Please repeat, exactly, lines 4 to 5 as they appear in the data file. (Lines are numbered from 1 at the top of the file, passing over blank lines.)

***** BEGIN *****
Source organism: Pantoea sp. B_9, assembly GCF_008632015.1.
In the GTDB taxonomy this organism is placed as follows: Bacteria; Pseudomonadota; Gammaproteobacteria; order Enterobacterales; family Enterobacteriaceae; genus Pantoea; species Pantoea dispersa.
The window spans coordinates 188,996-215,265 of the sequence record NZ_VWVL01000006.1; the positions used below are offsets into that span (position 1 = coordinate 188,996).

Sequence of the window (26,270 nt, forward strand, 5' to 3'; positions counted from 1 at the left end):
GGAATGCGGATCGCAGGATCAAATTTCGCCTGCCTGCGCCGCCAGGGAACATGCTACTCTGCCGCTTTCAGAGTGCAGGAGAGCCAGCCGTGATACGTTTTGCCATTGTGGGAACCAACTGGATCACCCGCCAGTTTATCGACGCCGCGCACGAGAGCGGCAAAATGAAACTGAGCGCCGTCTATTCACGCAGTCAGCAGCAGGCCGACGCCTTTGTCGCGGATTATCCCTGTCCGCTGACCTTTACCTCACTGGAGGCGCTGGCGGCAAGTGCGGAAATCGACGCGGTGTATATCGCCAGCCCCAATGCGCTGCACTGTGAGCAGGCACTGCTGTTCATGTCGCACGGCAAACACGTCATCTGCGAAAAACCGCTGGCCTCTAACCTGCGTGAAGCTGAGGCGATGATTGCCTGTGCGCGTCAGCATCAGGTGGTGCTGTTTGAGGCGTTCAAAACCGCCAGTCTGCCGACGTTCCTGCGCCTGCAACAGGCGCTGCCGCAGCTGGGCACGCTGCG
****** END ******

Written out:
Sequence of the window (26,270 nt, forward strand, 5' to 3'; positions counted from 1 at the left end):
GGAATGCGGATCGCAGGATCAAATTTCGCCTGCCTGCGCCGCCAGGGAACATGCTACTCTGCCGCTTTCAGAGTGCAGGAGAGCCAGCCGTGATACGTTTTGCCATTGTGGGAACCAACTGGATCACCCGCCAGTTTATCGACGCCGCGCACGAGAGCGGCAAAATGAAACTGAGCGCCGTCTATTCACGCAGTCAGCAGCAGGCCGACGCCTTTGTCGCGGATTATCCCTGTCCGCTGACCTTTACCTCACTGGAGGCGCTGGCGGCAAGTGCGGAAATCGACGCGGTGTATATCGCCAGCCCCAATGCGCTGCACTGTGAGCAGGCACTGCTGTTCATGTCGCACGGCAAACACGTCATCTGCGAAAAACCGCTGGCCTCTAACCTGCGTGAAGCTGAGGCGATGATTGCCTGTGCGCGTCAGCATCAGGTGGTGCTGTTTGAGGCGTTCAAAACCGCCAGTCTGCCGACGTTCCTGCGCCTGCAACAGGCGCTGCCGCAGCTGGGCACGCTGCG